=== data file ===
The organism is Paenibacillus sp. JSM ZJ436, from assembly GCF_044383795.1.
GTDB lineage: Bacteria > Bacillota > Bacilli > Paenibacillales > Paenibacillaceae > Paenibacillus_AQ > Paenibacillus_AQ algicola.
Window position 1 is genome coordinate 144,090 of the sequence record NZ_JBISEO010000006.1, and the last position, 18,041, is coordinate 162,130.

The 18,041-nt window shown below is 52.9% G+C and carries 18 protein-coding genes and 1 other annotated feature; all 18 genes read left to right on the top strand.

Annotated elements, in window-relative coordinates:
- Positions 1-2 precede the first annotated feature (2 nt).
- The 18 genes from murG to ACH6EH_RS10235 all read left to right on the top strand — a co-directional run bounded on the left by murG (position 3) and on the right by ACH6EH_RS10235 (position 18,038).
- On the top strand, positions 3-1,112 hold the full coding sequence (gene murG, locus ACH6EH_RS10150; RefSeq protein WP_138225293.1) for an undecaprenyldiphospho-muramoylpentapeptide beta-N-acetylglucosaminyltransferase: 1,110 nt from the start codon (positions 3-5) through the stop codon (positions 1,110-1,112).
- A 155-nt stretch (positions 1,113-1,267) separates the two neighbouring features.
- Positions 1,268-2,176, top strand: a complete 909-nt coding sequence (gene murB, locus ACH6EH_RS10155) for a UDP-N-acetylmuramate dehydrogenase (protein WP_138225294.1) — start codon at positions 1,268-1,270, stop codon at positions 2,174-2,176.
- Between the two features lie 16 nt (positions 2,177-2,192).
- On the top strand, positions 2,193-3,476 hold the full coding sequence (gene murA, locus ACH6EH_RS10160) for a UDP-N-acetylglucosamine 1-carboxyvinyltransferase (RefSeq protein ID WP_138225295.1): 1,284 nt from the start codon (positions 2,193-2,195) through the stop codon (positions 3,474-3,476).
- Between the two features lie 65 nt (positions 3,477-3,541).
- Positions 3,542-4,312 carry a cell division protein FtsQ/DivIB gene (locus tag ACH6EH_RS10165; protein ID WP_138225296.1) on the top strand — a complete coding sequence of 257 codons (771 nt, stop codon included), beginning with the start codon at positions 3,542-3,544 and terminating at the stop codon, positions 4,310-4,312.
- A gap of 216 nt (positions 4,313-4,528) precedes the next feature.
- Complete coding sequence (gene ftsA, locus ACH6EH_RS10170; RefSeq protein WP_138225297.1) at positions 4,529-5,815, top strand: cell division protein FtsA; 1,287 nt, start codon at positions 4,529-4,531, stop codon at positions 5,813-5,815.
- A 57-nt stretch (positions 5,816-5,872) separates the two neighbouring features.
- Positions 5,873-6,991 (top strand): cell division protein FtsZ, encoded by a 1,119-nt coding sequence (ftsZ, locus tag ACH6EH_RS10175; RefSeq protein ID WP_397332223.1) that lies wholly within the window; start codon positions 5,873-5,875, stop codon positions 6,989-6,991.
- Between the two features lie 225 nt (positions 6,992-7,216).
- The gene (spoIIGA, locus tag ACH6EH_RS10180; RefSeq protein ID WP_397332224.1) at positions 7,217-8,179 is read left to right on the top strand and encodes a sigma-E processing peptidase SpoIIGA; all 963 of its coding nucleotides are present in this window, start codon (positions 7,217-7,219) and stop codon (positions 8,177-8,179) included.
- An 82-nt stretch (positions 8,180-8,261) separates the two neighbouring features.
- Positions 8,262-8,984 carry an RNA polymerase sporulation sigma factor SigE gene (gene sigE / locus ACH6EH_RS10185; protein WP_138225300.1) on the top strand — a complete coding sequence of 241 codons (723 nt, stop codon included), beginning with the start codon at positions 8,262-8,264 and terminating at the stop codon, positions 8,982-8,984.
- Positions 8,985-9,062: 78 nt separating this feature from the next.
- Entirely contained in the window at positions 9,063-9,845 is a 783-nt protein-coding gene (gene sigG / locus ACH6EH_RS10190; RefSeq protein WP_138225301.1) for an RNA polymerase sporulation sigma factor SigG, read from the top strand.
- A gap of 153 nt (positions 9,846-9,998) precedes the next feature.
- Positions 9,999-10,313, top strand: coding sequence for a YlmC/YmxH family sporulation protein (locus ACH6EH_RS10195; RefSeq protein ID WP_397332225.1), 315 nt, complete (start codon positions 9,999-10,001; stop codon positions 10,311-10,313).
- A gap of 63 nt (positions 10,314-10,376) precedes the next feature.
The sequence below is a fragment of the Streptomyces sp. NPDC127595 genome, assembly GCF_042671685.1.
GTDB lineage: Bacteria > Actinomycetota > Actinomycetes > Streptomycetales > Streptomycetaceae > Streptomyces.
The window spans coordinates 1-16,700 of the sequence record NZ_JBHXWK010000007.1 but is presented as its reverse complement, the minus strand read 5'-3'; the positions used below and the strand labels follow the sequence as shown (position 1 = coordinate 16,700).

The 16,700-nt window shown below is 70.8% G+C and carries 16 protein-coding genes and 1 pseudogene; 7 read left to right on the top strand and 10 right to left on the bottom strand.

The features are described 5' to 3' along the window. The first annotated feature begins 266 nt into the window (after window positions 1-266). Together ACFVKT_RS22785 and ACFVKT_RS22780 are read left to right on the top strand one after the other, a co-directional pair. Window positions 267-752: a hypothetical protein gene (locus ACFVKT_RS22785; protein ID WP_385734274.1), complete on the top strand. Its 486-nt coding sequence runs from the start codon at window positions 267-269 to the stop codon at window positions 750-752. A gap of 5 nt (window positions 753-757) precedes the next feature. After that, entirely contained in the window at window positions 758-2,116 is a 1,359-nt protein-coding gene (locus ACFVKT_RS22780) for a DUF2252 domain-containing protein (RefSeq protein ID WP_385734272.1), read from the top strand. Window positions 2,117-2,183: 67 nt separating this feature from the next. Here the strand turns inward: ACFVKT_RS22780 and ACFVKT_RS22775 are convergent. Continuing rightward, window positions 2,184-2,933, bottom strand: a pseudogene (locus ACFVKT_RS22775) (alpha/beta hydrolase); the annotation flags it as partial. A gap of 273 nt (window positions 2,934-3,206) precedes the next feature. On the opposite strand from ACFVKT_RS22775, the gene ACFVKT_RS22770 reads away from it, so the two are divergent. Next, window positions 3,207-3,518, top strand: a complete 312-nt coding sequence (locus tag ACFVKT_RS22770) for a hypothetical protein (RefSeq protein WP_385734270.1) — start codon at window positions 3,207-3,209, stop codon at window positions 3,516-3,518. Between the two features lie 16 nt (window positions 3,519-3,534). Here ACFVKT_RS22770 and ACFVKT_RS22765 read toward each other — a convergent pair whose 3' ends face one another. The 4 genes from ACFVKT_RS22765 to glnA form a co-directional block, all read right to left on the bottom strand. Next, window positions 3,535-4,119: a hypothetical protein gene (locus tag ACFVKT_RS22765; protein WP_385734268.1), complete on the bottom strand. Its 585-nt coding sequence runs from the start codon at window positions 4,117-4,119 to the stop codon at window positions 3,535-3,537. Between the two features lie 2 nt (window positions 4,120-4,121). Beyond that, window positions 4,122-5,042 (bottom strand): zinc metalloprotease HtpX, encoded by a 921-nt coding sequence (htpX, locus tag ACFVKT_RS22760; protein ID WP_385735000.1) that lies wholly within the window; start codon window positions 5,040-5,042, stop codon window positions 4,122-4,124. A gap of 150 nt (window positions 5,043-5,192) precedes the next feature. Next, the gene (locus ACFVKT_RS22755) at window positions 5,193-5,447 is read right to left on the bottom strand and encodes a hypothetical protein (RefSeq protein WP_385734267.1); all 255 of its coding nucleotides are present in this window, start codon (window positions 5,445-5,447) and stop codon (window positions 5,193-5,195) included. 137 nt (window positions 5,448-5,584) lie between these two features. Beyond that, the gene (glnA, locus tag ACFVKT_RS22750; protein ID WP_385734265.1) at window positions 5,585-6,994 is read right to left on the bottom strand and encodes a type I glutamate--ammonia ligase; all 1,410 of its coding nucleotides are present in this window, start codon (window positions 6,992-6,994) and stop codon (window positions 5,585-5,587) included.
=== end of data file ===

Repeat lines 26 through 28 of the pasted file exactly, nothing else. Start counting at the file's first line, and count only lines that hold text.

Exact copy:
- Positions 9,999-10,313, top strand: coding sequence for a YlmC/YmxH family sporulation protein (locus ACH6EH_RS10195; RefSeq protein ID WP_397332225.1), 315 nt, complete (start codon positions 9,999-10,001; stop codon positions 10,311-10,313).
- A gap of 63 nt (positions 10,314-10,376) precedes the next feature.
The sequence below is a fragment of the Streptomyces sp. NPDC127595 genome, assembly GCF_042671685.1.